FEPOW Memorial Church

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Spr. Maurice Rooney, 288th Field Coy. Royal Engineers (dec. April 2003)

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Maurice and his brother, both in the Territorial Army were mobilised in September 1939 and were posted overseas in October 1941. Originally destined for the Middle East, they, as part of 18th Division, arrived in Singapore on 30th January 1942, where they were ordered to surrender on 15th February 1942.

On the second day they were marched to Changi but were separated after a month. His brother was in the advance party for the Burma Railway and died on 28th August 1942.

Maurice was used on repair work in Singapore before being transported on the Dainichi Maru to Formosa Ω. He worked for 2½years in the notorious Kinkaseki mine, reached with difficulty from the POW camp Ω, and under difficult and dangerous conditions Ω.  Their lot was considerably worsened by the monsoon season Ω.  Despite this, the spirit of the POWs was captured by “Trumpeter” Arthur Smith’s (The Robbie Burns of Kinkaseki) composition “Down the Mine” Ω.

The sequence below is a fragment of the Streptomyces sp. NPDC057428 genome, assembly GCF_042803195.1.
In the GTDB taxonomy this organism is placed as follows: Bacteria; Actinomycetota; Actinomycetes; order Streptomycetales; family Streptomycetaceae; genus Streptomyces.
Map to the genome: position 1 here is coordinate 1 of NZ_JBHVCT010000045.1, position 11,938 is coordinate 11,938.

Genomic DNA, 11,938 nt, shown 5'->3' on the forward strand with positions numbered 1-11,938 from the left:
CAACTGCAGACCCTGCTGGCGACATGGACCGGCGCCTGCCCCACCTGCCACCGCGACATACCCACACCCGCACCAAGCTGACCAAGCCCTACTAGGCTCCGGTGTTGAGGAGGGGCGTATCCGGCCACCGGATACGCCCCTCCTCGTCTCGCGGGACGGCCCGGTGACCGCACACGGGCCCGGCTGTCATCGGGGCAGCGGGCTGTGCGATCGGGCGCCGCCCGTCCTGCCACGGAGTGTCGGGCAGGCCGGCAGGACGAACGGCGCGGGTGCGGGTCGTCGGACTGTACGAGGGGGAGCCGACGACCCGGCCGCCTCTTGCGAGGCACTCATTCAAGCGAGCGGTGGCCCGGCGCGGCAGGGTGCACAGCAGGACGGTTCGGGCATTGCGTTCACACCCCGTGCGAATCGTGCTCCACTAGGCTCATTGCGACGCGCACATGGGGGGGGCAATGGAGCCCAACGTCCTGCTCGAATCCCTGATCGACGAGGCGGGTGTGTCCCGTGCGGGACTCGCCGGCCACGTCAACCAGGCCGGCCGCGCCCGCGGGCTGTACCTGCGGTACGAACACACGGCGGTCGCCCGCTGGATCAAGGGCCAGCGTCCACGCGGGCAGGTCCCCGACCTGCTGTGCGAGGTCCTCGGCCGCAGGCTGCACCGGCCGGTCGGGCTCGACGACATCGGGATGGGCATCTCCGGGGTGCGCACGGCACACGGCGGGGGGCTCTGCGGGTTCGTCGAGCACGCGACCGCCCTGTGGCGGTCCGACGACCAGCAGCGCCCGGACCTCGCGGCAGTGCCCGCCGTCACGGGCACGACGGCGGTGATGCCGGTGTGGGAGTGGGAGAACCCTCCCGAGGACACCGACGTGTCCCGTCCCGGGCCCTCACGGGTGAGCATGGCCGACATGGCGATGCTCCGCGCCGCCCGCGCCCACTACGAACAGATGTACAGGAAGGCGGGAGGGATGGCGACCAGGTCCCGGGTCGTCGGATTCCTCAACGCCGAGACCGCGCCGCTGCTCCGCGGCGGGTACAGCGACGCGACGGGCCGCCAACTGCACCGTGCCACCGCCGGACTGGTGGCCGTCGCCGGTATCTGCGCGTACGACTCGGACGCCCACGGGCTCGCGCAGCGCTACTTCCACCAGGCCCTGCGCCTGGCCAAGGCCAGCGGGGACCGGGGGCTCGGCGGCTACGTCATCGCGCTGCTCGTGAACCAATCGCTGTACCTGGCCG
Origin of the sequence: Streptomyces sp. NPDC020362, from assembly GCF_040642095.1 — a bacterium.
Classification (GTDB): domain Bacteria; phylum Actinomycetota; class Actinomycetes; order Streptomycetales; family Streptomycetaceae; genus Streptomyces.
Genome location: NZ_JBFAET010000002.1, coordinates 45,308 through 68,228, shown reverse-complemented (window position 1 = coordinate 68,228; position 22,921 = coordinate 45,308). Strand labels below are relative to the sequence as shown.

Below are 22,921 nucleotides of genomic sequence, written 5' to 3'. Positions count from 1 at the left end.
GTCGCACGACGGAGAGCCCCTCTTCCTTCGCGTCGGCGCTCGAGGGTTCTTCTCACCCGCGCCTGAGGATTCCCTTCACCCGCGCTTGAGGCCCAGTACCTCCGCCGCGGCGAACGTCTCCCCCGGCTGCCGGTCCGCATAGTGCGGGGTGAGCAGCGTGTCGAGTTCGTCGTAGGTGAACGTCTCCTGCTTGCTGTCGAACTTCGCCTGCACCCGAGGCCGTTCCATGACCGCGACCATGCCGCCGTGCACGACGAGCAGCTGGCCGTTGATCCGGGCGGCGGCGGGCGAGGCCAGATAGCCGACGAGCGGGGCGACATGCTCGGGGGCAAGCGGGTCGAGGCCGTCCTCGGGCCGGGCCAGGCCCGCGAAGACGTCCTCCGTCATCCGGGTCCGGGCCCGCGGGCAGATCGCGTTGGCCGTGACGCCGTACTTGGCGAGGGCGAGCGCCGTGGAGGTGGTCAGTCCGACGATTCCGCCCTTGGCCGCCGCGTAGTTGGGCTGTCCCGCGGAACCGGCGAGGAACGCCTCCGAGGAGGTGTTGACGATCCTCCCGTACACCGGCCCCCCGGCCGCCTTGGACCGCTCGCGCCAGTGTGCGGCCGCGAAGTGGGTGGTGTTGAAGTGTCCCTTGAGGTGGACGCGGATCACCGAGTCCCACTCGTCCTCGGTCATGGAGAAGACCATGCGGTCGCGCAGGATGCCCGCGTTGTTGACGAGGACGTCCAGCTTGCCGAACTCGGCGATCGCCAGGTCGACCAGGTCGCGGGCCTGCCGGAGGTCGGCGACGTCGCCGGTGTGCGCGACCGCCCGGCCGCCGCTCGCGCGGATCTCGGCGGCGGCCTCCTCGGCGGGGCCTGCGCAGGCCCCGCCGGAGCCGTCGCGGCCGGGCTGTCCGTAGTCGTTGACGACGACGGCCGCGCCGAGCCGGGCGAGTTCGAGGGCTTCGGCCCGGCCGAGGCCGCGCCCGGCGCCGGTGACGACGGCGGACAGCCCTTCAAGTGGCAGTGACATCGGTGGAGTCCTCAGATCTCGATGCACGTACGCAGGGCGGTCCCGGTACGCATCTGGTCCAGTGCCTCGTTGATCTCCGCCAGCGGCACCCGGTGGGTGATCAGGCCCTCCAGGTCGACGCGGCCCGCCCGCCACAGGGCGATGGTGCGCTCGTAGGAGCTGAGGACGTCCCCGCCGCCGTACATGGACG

The harsh conditions in the mine required regular exchange with the other camps on the island Ω and the limited medical care was only made possible by the dedicated help of medical staff and senior officers Ω. One Red Cross shipment was received during his captivity, although little got to the prisoners –“Robbie Burns” was at work again Ω.  The mine was closed in mid May 1945 and they were moved to a new camp Ω. In mid August 1945, news of the end of the war finally came Ω. He was liberated by US Marines on September 6th 1945 and transferred to Manila Ω and thence across the US to arrive in Southampton on November 25th 1945. He sums up the feelings of many who were prisoners of the Japanese Ω.         

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